Eugene McGee

Saturday 26 July 2014

Much to ponder for Gavin as Tyrone expose Dublin flaws

Eugene McGee

Published 29/04/2013|04:00

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This has been one of the best National Football Leagues for many a year, with a host of exciting and high-quality games that have made a mockery of those team managers who claim they never take the league seriously.

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So it was fitting that Dublin and Tyrone did justice to the competition in a manner that few could have imagined. This was a fabulous, high-octane game which will scarcely be equalled in the forthcoming championship for drama and the sort of exuberant football that many thought was a thing of the past.

Dublin won by the skin of their teeth but Tyrone surely earned a draw until some of their veterans showed signs of fatigue in the closing 10 minutes – and that was enough to allow substitute Dean Rock to come good with two clever points in the dying moments, before Jack McCaffrey kicked the winner.

Dublin will be glad of a National League title after 20 years but their back-room team will have a lot to think about in the coming weeks after this display.

Difficult

For long periods, Tyrone made life difficult for Dublin, mainly because they were far too cute in their organisation of the game and their ability to snatch scores from limited rations.

Many flaws were shown up by this Dublin performance and maybe that is the biggest benefit Jim Gavin and his colleagues will get, because at least now they are under no illusions.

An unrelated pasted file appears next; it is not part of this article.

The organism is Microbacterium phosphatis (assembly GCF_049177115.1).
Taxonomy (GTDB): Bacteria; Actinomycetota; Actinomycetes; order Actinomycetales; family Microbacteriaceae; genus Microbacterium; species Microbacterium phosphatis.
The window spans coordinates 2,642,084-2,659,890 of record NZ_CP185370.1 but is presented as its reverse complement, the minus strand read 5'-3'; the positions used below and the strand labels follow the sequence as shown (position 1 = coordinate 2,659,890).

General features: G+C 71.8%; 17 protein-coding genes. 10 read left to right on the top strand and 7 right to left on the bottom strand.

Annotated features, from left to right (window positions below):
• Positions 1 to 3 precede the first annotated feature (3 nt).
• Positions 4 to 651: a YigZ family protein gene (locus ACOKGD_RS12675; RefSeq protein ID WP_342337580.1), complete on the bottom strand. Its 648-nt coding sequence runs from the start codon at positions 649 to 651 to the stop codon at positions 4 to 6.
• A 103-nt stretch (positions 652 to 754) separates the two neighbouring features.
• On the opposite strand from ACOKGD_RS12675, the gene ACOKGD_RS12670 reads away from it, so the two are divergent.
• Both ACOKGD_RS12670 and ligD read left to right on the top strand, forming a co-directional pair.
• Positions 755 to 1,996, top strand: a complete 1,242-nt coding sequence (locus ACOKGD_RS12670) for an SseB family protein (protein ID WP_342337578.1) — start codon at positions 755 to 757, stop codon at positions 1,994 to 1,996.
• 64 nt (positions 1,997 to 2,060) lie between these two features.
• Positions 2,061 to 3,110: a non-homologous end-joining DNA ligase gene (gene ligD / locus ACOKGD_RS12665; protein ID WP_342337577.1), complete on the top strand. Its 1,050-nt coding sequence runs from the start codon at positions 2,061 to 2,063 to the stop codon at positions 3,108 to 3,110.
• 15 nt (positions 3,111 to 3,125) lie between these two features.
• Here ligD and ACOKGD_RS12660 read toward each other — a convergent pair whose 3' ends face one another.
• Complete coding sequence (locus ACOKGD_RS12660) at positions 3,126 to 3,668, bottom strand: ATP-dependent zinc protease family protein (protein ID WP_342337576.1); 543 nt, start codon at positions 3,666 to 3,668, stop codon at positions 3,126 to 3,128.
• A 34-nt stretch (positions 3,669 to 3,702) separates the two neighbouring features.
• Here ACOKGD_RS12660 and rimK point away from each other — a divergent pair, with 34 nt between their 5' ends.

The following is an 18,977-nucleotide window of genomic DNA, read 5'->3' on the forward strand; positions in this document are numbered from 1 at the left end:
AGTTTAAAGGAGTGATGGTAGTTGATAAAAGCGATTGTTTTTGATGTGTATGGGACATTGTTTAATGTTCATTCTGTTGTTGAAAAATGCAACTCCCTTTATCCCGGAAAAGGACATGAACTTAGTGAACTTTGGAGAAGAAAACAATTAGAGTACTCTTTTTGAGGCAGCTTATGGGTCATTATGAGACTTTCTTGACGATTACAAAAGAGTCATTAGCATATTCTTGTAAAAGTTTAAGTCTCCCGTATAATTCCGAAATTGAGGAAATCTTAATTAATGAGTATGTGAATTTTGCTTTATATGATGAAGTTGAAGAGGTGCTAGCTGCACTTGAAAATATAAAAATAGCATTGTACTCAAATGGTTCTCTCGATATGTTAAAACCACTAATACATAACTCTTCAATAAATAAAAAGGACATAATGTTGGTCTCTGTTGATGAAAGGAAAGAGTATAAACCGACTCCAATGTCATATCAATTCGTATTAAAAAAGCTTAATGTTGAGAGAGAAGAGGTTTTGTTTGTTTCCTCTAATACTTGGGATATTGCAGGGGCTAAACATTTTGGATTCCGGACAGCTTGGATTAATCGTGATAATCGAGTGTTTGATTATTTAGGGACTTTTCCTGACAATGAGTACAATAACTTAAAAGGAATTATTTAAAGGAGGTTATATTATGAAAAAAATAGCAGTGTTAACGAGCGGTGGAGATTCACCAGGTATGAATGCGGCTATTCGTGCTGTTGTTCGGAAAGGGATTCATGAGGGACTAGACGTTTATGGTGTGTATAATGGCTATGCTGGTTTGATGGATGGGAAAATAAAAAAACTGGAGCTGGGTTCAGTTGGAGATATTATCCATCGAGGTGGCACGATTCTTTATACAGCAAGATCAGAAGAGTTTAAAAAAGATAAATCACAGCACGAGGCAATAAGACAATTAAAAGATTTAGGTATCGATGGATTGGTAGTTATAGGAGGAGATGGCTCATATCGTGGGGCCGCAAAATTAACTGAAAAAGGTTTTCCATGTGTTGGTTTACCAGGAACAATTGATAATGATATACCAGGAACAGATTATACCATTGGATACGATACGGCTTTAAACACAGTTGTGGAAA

At this point of 2013, all that glitters in the Dublin football set-up certainly is not gold.

Mistakes were made all over the place. Time and again Dublin passes went straight to the opposition and when Tyrone went back to their roots in the second half with a mass defence, some Dublin forwards seemed lost for ideas as how to cope.

The notable exception was young Paul Mannion, whose natural ability shone like a beacon.

In a Dublin attack in the 42nd minute of the game when scores were level at 0-13, I counted 25 players in the Tyrone half of the field as Dublin forwards ran into one blind alley after another seeking a clear shot.

What have those Dublin lads been looking at for the past decade, I wonder, if they were surprised at what was happening?

In the first 23 minutes of the second half, despite much possession, Dublin managed two scores: a point and free from Mannion.

At that stage, the Dublin midfield was shoved aside, often literally, by Tyrone, and soon after that both midfielders had been replaced; three forwards were also in the dugout before the finish, which meant five players from midfield up had gone.

Tyrone largely controlled the second half but with Stephen O'Neill not playing, they were partially leaderless – had he been on the field there would have been no doubt about the result. Tyrone had exceptional performances from younger lads like Cathal McCarron, who obliterated Bernard Brogan, and Conor McAliskey, who had replaced O'Neill at the start.

And then there was the incredible performance of goalkeeper Niall Morgan, who kicked four magnificent long-range frees – some from over 45 metres – as well as a '45'.

So Mickey Harte has a lot to be pleased with as he heads to Ballybofey in a few weeks, yet he must worry a bit about the ability of some older players to stick the pace over 70-odd minutes on a summer's day.

This game will lead to some re-assessment in the Dublin camp but there is no need for panic. They will not meet as clever a team as Tyrone in this year's Leinster championship but they still have things to address – most notably a regular midfield pairing and a backline that seems to assume they are actually better than they are at times.

Irish Independent

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